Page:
The first day on a quest to collect narratives from my mother, I
realized how fundamentally unprepared I was for the job. As we dug
through and organized boxes of old photographs, Mama told me the story
behind each one. But listening was not always easy. Some of the images
made me uncomfortable. I’d look away, pick up another snapshot, and then
change the subject.
Frustrated, I went home with an empty
notebook. Unable to write a single sentence, I decided to read the
spring issue of Writers Ask, a quarterly publication of author
interviews that has never failed to inspire me. I realized my mistake on
the fourth page when Pulitzer Prize winner, Robert Olen Butler,
responded to a question about his talent for “inhabiting people who are
way outside yourself.”
The thing about the artistic unconscious
is that, well, first of all, it’s scary as hell there, and that’s why to
be an artist means never to avert your eyes, because your impulse, your
deepest impulse, is to flinch, to look away. That’s why so many writers
are very comfortable in their heads—it’s safe there.
reply was a perfect description of what I’d done while visiting my
mother. I looked away when I didn’t like the picture in front of me. And
I stopped listening when I disapproved of her story. My mother stood
before me, yet I refused to see her. It was safer that way. I could just
make up my own tale of a conventional mom.
And that was an
enormous mistake. The beauty of Mama’s life is that she never followed
the rules of convention. She has spent eighty-three years in defiance.
Her story is of a rebellious girl who refused to learn to cook, sew, or
embrace anything domestic. She joined the army during the Second World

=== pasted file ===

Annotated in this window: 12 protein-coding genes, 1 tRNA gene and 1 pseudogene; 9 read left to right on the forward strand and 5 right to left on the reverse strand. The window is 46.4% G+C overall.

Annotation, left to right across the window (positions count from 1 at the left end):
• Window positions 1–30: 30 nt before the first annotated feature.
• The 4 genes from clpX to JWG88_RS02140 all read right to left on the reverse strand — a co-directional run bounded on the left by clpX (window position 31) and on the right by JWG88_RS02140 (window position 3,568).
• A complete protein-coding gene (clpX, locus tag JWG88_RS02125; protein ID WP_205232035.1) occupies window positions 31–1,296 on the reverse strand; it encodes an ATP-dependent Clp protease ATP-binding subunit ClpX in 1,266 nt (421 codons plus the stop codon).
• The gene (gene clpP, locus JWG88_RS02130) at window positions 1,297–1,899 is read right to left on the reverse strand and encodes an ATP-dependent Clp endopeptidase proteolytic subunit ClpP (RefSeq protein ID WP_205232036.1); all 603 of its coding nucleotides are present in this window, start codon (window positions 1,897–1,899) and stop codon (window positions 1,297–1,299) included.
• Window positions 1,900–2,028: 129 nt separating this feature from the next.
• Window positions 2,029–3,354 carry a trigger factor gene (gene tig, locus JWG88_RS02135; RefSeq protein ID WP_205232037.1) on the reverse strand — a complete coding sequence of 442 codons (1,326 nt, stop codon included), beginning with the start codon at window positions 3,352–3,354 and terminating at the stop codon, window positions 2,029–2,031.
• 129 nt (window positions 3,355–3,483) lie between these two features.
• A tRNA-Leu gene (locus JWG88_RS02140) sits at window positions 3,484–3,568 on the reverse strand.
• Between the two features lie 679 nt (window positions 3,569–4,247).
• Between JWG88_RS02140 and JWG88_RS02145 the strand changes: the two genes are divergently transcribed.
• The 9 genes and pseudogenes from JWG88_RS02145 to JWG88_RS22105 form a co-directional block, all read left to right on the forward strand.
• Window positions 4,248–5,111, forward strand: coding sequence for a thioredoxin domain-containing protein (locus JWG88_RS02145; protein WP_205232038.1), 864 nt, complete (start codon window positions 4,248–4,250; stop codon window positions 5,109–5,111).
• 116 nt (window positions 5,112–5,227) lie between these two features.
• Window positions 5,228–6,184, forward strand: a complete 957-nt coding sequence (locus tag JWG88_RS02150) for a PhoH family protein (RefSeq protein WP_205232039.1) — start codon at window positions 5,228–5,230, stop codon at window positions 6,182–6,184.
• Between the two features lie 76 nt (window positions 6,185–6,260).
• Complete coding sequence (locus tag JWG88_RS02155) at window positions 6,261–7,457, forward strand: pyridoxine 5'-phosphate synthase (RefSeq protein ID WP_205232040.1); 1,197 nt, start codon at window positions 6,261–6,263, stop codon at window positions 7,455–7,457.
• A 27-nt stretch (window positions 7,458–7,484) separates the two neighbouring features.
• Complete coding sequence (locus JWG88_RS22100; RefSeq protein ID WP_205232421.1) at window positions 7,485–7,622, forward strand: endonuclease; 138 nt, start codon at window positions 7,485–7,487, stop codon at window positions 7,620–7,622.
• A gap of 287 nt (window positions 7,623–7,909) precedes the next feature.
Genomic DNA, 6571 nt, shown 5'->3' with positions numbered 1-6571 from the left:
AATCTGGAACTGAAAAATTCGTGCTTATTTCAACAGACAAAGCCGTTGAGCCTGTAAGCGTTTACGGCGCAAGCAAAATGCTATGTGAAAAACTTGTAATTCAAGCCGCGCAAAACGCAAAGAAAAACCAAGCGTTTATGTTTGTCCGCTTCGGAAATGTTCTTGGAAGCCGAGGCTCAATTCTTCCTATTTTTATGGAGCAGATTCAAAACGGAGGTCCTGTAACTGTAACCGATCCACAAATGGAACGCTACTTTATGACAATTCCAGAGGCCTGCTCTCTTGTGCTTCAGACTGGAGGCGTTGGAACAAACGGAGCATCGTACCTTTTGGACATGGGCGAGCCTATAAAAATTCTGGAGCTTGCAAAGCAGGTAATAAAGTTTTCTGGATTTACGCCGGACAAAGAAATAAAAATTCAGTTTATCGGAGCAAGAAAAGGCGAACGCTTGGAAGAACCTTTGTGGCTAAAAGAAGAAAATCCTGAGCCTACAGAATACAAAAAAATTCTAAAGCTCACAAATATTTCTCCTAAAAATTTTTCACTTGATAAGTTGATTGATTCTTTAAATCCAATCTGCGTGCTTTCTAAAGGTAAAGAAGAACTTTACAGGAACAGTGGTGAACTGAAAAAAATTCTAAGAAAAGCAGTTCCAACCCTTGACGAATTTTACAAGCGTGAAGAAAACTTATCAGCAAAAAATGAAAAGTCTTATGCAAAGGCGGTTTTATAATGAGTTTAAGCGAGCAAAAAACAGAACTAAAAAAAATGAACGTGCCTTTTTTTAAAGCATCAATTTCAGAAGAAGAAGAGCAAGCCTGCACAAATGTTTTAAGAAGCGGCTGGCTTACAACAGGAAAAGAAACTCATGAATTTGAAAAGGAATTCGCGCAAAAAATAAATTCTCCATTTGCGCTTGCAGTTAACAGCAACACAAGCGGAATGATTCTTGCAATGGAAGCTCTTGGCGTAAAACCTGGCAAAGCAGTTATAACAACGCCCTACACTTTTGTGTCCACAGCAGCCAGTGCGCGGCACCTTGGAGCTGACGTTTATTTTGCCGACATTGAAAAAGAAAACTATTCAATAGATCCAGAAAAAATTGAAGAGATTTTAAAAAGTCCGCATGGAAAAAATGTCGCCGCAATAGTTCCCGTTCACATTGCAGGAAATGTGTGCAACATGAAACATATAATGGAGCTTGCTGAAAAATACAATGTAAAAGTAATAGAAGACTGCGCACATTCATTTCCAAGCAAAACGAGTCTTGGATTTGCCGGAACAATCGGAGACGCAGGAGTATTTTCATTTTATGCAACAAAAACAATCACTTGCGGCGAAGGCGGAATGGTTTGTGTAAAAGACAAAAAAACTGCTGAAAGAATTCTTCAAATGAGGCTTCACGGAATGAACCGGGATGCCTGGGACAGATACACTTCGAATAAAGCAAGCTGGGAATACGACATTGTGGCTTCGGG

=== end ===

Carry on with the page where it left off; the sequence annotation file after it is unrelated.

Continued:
War. But mostly she worked to earn her own money. She did marry, but
often, and in a blaze of passion.
So if you go into your
unconscious and you don’t avert your eyes and you do that day after day,
story after story, book after book, eventually you will break through
to a place where you are neither male nor female, neither black, white,
red, or brown, neither Christian, Muslim, Sikh, Hindu, or Jew, … You
are human. … And if the authenticity comes from that deep place,
and if your life experiences are eclectic and broad and intensely
observed on the surface levels as well, because that’s important, then
you can draw that universal human authenticity up through the vessels of
characters, who might be, on the surface, quite different from you.
I read the interview, I wondered what it would be like to visit my
mother and not see her as Mother. Not some projected idea of what I want
her to be. Just allow the stories to flow, not close my eyes or look
away. Listen without judgment or manipulation, anger or pain. In other
words, visit my mother from the same place I go to as a writer in an
effort to create.
Part of the reason artists are who they are is
so they can reassure the world that the things that seem to divide
us—race, gender, culture, ethnicity, religion—are not nearly as
important as the things that unite us. And we never question the
artist’s ability to do that in realms that I would suggest require a
greater leap of imagination than leaping over matters of gender and race
and so forth. For example, I am a middle-aged white male, born in the
Midwest, I am an only child. My parents, last December, celebrated their
sixty-eighth wedding anniversary. And not a day has gone by when we
have not been in contact with each other, and most days the word love is
freely and sincerely exchanged.
I imagine Robert Olen Butler
lives by his words. It’s reflected in his impressive body of work. It’s
also reflected in his relationship with his parents. I love my parents,
too. So my quest has expanded. As I collect Mama’s stories, I shall
practice being human. Not Daughter questioning Mother, but as one person
to another. And this time, my goal is to leap into the artistic
unconscious and not avert my eyes.
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